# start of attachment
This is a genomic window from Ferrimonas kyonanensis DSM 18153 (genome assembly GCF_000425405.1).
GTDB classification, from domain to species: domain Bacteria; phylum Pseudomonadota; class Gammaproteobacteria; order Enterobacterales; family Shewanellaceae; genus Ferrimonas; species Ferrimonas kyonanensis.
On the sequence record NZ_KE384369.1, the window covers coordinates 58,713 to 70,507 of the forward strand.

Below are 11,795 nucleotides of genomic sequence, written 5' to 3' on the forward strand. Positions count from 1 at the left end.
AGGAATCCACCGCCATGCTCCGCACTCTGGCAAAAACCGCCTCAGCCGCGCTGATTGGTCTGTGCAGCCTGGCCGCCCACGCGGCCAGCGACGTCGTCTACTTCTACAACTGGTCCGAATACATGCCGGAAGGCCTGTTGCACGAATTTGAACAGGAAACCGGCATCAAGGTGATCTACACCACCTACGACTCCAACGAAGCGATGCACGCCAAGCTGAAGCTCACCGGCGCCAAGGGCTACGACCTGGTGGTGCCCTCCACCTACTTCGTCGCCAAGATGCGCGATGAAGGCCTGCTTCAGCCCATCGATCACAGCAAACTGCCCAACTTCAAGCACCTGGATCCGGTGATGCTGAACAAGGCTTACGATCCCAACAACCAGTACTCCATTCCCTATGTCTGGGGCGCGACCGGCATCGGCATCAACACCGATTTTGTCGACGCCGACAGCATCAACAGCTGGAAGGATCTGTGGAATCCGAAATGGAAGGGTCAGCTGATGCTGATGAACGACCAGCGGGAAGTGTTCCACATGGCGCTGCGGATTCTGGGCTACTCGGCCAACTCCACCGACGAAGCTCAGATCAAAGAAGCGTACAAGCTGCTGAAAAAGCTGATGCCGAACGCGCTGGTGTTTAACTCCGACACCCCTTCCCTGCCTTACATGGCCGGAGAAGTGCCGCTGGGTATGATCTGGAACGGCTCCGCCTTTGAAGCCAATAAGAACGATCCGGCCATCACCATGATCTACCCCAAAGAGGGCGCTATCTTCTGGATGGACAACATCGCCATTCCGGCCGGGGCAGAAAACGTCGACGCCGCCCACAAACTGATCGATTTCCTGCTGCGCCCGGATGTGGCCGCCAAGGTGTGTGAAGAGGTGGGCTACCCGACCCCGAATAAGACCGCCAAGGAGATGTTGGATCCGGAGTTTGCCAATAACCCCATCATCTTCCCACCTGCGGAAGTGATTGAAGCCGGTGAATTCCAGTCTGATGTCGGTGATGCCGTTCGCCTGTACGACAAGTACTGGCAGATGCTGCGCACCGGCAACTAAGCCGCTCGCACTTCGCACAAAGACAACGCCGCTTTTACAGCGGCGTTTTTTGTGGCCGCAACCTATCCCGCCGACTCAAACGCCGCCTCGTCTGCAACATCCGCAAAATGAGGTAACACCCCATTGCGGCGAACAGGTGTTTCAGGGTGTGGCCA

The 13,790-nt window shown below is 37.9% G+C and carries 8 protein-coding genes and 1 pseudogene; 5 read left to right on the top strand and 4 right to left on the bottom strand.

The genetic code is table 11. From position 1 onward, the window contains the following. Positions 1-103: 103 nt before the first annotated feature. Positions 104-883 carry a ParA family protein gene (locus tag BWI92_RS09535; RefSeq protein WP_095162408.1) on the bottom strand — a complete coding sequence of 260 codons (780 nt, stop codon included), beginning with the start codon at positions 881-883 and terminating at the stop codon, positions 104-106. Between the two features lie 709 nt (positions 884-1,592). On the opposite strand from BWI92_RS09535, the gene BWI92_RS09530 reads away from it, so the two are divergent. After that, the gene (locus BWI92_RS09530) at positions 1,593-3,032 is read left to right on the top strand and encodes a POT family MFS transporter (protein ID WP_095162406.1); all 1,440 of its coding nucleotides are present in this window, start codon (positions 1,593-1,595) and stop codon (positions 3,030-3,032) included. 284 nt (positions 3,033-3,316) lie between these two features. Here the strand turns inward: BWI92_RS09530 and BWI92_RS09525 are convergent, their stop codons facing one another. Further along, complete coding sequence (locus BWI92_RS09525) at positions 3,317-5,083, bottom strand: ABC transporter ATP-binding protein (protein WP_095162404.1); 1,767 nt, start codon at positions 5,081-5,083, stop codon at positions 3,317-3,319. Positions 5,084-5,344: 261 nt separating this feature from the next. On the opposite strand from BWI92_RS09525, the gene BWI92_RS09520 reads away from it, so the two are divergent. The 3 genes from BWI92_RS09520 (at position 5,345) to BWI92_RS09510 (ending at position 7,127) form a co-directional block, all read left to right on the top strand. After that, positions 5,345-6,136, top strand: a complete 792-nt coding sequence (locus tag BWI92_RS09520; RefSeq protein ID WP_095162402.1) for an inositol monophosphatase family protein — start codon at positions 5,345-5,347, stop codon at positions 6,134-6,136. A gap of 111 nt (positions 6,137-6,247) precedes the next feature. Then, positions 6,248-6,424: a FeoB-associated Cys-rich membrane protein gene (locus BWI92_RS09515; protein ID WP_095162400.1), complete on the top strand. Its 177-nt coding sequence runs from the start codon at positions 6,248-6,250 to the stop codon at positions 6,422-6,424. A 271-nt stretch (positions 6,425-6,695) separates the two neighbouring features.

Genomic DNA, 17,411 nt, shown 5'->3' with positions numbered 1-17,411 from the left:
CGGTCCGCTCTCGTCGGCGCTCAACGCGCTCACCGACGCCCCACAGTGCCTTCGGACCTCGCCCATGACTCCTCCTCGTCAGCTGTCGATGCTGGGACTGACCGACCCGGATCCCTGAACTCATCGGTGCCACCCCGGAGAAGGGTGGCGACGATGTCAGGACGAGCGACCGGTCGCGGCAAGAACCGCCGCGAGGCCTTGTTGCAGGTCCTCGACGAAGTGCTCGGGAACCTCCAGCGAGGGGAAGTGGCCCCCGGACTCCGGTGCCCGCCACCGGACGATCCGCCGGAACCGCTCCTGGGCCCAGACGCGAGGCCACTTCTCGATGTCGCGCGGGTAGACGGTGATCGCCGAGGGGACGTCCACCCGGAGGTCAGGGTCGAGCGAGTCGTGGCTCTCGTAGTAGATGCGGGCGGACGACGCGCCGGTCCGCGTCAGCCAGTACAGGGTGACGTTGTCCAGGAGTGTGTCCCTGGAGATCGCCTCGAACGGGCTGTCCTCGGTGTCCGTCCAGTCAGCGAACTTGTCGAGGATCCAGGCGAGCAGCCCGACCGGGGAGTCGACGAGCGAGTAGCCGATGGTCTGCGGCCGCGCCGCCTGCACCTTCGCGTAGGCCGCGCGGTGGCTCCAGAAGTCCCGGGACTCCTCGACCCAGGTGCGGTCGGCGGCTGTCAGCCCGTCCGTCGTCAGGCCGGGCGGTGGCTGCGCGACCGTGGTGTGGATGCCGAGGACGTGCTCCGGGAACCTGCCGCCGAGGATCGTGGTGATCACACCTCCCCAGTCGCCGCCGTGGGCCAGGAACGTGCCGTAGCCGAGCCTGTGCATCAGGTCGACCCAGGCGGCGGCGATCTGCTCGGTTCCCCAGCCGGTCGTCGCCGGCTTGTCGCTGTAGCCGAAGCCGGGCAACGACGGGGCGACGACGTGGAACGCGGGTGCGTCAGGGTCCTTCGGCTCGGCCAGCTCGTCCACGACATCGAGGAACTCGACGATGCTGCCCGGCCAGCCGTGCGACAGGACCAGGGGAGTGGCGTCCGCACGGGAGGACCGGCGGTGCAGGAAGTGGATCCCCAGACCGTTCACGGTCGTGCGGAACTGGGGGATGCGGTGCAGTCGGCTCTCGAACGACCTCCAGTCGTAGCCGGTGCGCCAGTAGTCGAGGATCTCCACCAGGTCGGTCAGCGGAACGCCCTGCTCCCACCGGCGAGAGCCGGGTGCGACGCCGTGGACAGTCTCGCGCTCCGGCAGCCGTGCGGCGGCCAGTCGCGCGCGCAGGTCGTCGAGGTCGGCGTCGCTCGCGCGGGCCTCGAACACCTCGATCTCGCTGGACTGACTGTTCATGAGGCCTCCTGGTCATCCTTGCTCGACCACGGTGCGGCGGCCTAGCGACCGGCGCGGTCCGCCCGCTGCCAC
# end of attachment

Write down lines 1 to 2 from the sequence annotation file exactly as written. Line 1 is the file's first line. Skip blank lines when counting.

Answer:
This is a genomic window from Ferrimonas kyonanensis DSM 18153 (genome assembly GCF_000425405.1).
GTDB classification, from domain to species: domain Bacteria; phylum Pseudomonadota; class Gammaproteobacteria; order Enterobacterales; family Shewanellaceae; genus Ferrimonas; species Ferrimonas kyonanensis.